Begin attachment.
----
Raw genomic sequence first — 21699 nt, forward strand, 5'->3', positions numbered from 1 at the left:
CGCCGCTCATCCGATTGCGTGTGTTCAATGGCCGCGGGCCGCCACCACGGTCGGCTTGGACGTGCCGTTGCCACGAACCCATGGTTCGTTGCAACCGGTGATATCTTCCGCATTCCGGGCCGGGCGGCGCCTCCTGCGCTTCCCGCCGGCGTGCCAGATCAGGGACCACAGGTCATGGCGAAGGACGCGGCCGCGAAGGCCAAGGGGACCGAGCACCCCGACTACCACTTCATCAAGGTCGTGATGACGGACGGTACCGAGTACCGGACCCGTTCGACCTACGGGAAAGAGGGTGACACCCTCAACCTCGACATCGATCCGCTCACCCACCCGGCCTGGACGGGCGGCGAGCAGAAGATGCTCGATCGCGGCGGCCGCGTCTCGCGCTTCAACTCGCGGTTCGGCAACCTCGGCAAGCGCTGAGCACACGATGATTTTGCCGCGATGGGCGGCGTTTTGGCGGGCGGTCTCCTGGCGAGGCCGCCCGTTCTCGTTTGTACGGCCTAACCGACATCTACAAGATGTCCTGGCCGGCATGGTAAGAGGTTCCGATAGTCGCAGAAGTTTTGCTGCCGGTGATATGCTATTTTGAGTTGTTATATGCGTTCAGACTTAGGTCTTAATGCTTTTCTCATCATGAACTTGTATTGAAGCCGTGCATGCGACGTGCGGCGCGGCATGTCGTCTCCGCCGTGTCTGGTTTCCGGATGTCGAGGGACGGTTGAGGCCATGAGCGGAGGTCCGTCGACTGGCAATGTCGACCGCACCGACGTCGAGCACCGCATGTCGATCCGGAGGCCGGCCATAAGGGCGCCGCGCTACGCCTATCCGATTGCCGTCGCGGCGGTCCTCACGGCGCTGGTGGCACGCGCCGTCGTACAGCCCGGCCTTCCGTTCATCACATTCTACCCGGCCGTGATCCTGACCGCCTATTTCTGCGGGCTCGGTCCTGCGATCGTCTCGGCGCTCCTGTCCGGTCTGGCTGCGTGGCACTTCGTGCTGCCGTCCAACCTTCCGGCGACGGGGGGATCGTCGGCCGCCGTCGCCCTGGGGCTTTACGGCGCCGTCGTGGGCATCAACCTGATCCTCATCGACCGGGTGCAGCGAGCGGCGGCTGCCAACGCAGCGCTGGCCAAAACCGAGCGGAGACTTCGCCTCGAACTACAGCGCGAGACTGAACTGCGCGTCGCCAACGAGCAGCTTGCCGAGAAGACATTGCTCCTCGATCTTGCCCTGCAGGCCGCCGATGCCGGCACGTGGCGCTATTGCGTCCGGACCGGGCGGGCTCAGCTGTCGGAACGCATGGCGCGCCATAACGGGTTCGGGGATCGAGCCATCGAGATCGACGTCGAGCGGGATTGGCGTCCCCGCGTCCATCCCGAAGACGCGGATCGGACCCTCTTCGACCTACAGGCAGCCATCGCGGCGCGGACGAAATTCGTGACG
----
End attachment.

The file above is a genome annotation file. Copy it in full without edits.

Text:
Raw genomic sequence first — 21699 nt, forward strand, 5'->3', positions numbered from 1 at the left:
CGCCGCTCATCCGATTGCGTGTGTTCAATGGCCGCGGGCCGCCACCACGGTCGGCTTGGACGTGCCGTTGCCACGAACCCATGGTTCGTTGCAACCGGTGATATCTTCCGCATTCCGGGCCGGGCGGCGCCTCCTGCGCTTCCCGCCGGCGTGCCAGATCAGGGACCACAGGTCATGGCGAAGGACGCGGCCGCGAAGGCCAAGGGGACCGAGCACCCCGACTACCACTTCATCAAGGTCGTGATGACGGACGGTACCGAGTACCGGACCCGTTCGACCTACGGGAAAGAGGGTGACACCCTCAACCTCGACATCGATCCGCTCACCCACCCGGCCTGGACGGGCGGCGAGCAGAAGATGCTCGATCGCGGCGGCCGCGTCTCGCGCTTCAACTCGCGGTTCGGCAACCTCGGCAAGCGCTGAGCACACGATGATTTTGCCGCGATGGGCGGCGTTTTGGCGGGCGGTCTCCTGGCGAGGCCGCCCGTTCTCGTTTGTACGGCCTAACCGACATCTACAAGATGTCCTGGCCGGCATGGTAAGAGGTTCCGATAGTCGCAGAAGTTTTGCTGCCGGTGATATGCTATTTTGAGTTGTTATATGCGTTCAGACTTAGGTCTTAATGCTTTTCTCATCATGAACTTGTATTGAAGCCGTGCATGCGACGTGCGGCGCGGCATGTCGTCTCCGCCGTGTCTGGTTTCCGGATGTCGAGGGACGGTTGAGGCCATGAGCGGAGGTCCGTCGACTGGCAATGTCGACCGCACCGACGTCGAGCACCGCATGTCGATCCGGAGGCCGGCCATAAGGGCGCCGCGCTACGCCTATCCGATTGCCGTCGCGGCGGTCCTCACGGCGCTGGTGGCACGCGCCGTCGTACAGCCCGGCCTTCCGTTCATCACATTCTACCCGGCCGTGATCCTGACCGCCTATTTCTGCGGGCTCGGTCCTGCGATCGTCTCGGCGCTCCTGTCCGGTCTGGCTGCGTGGCACTTCGTGCTGCCGTCCAACCTTCCGGCGACGGGGGGATCGTCGGCCGCCGTCGCCCTGGGGCTTTACGGCGCCGTCGTGGGCATCAACCTGATCCTCATCGACCGGGTGCAGCGAGCGGCGGCTGCCAACGCAGCGCTGGCCAAAACCGAGCGGAGACTTCGCCTCGAACTACAGCGCGAGACTGAACTGCGCGTCGCCAACGAGCAGCTTGCCGAGAAGACATTGCTCCTCGATCTTGCCCTGCAGGCCGCCGATGCCGGCACGTGGCGCTATTGCGTCCGGACCGGGCGGGCTCAGCTGTCGGAACGCATGGCGCGCCATAACGGGTTCGGGGATCGAGCCATCGAGATCGACGTCGAGCGGGATTGGCGTCCCCGCGTCCATCCCGAAGACGCGGATCGGACCCTCTTCGACCTACAGGCAGCCATCGCGGCGCGGACGAAATTCGTGACG